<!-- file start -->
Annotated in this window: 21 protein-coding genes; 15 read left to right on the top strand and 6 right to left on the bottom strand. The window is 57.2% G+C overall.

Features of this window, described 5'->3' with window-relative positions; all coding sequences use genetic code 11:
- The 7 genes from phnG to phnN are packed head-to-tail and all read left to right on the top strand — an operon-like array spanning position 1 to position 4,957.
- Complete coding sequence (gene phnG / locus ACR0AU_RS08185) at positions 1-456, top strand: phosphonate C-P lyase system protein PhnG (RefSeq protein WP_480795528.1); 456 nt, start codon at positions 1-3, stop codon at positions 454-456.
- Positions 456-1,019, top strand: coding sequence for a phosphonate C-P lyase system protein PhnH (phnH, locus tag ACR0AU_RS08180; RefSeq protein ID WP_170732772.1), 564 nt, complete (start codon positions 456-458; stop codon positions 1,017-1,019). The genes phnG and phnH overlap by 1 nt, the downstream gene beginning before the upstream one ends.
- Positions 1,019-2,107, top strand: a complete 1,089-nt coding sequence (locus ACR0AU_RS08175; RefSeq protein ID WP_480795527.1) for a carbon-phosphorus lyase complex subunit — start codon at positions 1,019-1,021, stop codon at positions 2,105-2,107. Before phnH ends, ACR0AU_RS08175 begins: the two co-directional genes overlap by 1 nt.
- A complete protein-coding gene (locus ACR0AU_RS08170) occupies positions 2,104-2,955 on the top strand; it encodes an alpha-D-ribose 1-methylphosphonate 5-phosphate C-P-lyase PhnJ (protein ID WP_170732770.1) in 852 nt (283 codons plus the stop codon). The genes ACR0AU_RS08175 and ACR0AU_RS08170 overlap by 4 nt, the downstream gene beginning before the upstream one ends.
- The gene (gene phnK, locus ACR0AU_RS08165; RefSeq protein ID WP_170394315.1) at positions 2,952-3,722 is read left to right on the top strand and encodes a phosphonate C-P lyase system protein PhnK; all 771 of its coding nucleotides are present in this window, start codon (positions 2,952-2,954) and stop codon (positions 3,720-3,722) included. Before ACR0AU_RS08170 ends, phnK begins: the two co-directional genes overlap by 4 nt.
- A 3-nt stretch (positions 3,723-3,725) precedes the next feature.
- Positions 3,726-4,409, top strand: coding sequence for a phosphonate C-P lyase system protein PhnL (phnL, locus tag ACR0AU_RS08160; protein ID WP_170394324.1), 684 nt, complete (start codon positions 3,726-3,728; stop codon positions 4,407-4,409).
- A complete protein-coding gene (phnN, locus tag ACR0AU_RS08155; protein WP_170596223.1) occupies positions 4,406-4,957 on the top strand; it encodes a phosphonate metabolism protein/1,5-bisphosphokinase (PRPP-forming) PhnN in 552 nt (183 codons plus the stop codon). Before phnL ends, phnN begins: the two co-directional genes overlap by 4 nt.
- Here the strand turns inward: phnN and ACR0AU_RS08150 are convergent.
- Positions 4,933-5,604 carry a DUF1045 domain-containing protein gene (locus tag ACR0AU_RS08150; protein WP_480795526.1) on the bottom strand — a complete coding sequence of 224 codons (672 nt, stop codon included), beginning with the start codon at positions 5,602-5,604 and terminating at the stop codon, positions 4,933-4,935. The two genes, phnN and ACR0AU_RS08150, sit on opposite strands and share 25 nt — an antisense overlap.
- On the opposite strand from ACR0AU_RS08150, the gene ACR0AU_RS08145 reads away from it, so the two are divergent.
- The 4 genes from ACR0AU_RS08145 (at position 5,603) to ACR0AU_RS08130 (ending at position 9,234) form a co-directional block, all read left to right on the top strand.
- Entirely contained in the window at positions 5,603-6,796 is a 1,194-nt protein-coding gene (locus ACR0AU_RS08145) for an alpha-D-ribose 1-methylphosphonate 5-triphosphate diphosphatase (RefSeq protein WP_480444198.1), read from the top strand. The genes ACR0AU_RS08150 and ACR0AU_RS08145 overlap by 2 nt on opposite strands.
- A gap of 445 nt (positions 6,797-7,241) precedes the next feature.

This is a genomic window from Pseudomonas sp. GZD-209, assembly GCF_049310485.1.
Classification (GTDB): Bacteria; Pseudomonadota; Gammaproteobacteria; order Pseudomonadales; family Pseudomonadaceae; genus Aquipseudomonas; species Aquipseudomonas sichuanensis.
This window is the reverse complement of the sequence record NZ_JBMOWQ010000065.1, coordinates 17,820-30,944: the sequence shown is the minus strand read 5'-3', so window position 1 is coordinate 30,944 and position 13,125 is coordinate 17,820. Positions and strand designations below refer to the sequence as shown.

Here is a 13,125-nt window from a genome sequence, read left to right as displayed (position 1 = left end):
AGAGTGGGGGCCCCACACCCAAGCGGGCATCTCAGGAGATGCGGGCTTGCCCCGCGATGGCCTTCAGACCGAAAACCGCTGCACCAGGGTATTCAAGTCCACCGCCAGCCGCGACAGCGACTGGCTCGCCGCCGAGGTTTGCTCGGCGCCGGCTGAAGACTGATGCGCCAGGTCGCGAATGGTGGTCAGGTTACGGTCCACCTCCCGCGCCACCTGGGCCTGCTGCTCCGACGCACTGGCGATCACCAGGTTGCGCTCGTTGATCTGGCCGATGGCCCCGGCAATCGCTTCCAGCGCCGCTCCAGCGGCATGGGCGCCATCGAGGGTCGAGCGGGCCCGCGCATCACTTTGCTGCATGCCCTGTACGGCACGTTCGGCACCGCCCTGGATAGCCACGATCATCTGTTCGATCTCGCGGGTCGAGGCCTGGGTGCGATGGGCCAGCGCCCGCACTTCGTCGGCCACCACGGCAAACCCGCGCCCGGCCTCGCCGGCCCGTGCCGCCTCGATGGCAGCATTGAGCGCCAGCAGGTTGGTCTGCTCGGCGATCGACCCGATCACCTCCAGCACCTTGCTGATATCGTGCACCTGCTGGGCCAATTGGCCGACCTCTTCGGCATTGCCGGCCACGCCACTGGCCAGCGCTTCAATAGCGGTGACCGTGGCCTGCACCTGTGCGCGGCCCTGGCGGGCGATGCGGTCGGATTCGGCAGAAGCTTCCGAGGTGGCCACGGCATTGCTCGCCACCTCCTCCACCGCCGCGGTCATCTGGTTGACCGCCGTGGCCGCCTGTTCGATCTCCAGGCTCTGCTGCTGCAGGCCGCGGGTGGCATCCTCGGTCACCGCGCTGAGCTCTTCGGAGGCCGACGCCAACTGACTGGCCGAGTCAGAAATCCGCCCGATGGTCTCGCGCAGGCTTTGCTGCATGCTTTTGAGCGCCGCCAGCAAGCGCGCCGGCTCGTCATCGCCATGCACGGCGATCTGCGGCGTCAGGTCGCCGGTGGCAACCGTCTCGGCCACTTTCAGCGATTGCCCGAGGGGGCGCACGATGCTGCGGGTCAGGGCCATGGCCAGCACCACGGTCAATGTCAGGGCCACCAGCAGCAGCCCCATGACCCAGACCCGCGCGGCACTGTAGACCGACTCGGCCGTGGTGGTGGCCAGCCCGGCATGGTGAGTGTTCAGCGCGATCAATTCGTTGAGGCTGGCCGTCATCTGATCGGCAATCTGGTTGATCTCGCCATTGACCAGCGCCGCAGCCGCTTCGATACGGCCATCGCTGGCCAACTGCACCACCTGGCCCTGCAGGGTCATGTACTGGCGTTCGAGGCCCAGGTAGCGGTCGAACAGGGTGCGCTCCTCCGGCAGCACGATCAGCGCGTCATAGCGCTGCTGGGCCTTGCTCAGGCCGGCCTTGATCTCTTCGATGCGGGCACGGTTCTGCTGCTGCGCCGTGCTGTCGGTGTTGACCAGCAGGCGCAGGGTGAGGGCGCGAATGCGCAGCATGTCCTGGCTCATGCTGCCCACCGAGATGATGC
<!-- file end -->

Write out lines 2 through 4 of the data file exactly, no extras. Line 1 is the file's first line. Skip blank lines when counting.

Features of this window, described 5'->3' with window-relative positions; all coding sequences use genetic code 11:
- The 7 genes from phnG to phnN are packed head-to-tail and all read left to right on the top strand — an operon-like array spanning position 1 to position 4,957.
- Complete coding sequence (gene phnG / locus ACR0AU_RS08185) at positions 1-456, top strand: phosphonate C-P lyase system protein PhnG (RefSeq protein WP_480795528.1); 456 nt, start codon at positions 1-3, stop codon at positions 454-456.